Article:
Puerta Angel, Zipolete Beach
Puerta Angel was a short few hours from Puerto Escondido.
When you get to the road in, it becomes clear that you’re in for a different sort of experience. It’s lush. It’s mountainous. On the road in, there’s a small hippy village herbs, creams, salves, spirituality, and no doubt some reiki.
Puerta Angel is a small town in a protected cove farther ahead. Backpackers find there way to Zipolete, which is next to Puerto Angel and Mazunte beach. This place is the ultimate in cosmic hippie drop-out type places.
We decided to stay in Zipolete at the hotel that’s owned by the man from Chicago, or California. I think he’s from Chicago but was in real estate in California. Perennially clad in simple blue swim trunks and a cool pair of bifocal ray bans, he’ll be in the hammock by the beach.
There’s some decent surfing action here, and a lot of nudity. Plenty of old hippies, young hippies, and couples that wanted to be hippies.
People seem to like this place and come back to it a lot. “Cosmic, man.” We weren’t looking for mind-altering drugs, just a beach party and some fishing. The scene in Zipolete is to get totally blazed and then make a fire on the beach. At least that’s the scene that was described to us. We didn’t find it.
We did, however, have a long conversation one afternoon with a naked man that was about 70, and appeared to have lost his Johnson in a freak Johnson-losing accident. It was weird. He loved the place.
After that we put the boat in the water to find the fish. This was a scene to see. I wish we had video. I wish we had a camera crew. Oh this was awesome.
As this is a surfing beach there’s a heck of a wave break. In front of the hotel it was breaking at about 3-5 feet. Not possible to launch. Way down by the Lo Cosmico hostel in front of the Shambala there’s a guy that fixes outboards. And a little road that runs next to Shamabala. We parked there, and drug the boat down to the water.
Waves of one to two feet were breaking just off the beach. But it was shallow and therefore we figured we’d have to hit one wave and then gun the engine and we’re free. To do this we’d put the boat in the whitewash, start it, and have the two other guys walk it out holding on to either side. After the break, they’d jump in the side.
Seemed like a good idea, and easier said than done. We took a pretty good one to the front which launched the boat to a pretty steep angle, but we held on. Kyle gunned the engine! We threw a leg over the side and jumped in face first. Ouch!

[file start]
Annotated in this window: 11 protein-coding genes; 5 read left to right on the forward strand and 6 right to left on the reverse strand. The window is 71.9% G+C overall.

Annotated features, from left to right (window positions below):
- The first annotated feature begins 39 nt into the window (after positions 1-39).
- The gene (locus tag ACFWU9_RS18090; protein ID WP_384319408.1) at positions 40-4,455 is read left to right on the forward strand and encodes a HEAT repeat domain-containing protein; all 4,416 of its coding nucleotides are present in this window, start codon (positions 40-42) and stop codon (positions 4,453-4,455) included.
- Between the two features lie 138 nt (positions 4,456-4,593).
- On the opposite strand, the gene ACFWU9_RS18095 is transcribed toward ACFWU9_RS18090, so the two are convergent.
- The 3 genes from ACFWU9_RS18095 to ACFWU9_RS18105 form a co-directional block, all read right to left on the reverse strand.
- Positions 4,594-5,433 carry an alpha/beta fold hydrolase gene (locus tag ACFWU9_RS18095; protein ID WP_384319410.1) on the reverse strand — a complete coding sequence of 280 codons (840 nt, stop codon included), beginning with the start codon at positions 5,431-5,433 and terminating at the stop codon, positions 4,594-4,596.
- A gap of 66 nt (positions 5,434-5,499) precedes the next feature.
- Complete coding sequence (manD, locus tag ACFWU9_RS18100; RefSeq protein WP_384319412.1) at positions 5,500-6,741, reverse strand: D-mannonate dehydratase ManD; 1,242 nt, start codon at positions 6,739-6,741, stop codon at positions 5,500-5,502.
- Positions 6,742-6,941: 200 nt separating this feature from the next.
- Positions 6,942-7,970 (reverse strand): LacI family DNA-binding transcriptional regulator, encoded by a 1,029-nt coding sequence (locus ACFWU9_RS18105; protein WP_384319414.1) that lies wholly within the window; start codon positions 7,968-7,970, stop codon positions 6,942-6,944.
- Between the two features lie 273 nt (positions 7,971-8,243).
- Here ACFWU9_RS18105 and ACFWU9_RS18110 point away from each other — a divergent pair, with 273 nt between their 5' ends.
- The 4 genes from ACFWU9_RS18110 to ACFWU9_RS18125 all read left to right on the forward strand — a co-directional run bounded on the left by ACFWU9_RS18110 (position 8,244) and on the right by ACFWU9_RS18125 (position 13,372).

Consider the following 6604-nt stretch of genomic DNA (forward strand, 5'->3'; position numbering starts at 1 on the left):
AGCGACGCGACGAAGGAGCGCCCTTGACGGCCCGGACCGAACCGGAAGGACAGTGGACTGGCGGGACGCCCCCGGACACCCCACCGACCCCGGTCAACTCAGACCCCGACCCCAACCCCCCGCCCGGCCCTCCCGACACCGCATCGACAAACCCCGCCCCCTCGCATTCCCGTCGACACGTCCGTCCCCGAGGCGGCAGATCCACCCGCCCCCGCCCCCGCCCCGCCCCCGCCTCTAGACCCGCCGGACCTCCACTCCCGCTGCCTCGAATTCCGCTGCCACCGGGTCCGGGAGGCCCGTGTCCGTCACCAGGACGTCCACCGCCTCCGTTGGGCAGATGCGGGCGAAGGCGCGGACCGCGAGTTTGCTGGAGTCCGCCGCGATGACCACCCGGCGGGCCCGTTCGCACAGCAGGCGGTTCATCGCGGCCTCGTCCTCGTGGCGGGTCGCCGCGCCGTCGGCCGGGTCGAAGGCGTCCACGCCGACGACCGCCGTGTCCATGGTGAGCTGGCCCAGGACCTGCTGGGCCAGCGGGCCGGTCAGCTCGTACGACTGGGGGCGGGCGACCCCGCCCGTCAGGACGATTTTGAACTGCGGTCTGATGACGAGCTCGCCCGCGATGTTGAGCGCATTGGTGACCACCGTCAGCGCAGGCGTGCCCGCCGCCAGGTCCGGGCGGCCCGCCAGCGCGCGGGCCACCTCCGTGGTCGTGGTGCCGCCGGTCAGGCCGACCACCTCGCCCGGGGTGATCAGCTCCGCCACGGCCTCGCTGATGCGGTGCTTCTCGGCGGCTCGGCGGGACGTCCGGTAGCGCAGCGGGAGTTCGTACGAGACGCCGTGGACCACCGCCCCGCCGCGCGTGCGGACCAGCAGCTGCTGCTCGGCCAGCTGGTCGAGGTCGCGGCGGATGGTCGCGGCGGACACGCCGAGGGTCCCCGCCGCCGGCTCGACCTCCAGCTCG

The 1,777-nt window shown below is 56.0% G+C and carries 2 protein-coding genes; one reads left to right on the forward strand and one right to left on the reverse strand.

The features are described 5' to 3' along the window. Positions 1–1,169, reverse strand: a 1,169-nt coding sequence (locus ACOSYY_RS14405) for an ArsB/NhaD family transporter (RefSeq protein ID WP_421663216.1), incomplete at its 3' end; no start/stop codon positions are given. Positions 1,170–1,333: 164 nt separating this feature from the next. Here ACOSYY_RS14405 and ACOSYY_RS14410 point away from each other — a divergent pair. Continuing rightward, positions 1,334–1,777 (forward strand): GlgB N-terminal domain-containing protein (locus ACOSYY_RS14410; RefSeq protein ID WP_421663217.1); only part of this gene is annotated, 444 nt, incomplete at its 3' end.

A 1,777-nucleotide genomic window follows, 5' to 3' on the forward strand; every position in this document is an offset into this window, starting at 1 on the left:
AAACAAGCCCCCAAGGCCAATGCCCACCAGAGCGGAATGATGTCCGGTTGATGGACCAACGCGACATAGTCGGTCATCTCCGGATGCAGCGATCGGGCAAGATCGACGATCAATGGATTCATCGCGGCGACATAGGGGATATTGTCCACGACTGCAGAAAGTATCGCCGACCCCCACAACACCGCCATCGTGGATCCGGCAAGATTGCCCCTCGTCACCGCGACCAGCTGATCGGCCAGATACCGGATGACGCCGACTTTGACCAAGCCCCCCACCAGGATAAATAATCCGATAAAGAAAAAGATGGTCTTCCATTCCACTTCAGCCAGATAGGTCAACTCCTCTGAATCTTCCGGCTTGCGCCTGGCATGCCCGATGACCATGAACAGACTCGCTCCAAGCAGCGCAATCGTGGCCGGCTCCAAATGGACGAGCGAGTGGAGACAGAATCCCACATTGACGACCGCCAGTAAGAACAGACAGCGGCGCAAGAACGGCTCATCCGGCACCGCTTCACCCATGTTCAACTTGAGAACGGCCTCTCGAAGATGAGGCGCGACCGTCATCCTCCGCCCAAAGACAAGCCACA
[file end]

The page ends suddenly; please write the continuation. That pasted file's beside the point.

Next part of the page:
The fishing was fun. Trolled and caught lots of bonita, which fight like mad. Cut a few up for bait for snapper, but no takers. We ended up giving the rest of the bonita to the man that fixes the outboards. The locals like it, but it’s a deep red meat that isn’t popular in most places.
There’s a photo of an enormous rock and a bunch of wave action. This was supposedly a great snapper rock. The problem is that it’s in the surf zone, and a LOT of water is moving around it.
We came around to the right side of it, and just about that time a swell, around 6 feet came rushing around it toward us. I thought we were going in the drink. I’d already checked which way swimming back in avoided the most rocks. Serious.
On the way in, we made the coolest beach landing, ever.
Those breakers back at the beach hadn’t gone away, and we had to get back in without coming over the top of one, or having one swamp us from the back. And we had to avoid the swimmers in the water, and the cosmic cowboys on the beach.
We got in the area, straightened up, and shot for it. Road a wave straight in and braced for impact. We were going straight up the beach, as far as possible to get away from the waves.
We zoomed up the sand, narrowly avoided some slack jawed kids, and were safe. Delivered the bonita. Grabbed some beers out of the truck, and had a laugh, hit the hammocks for the sunset. That night we went looking for the beach party, but only found phosphorescent jellyfish on the beach – when you’d step they would light up. That’s cosmic, dude.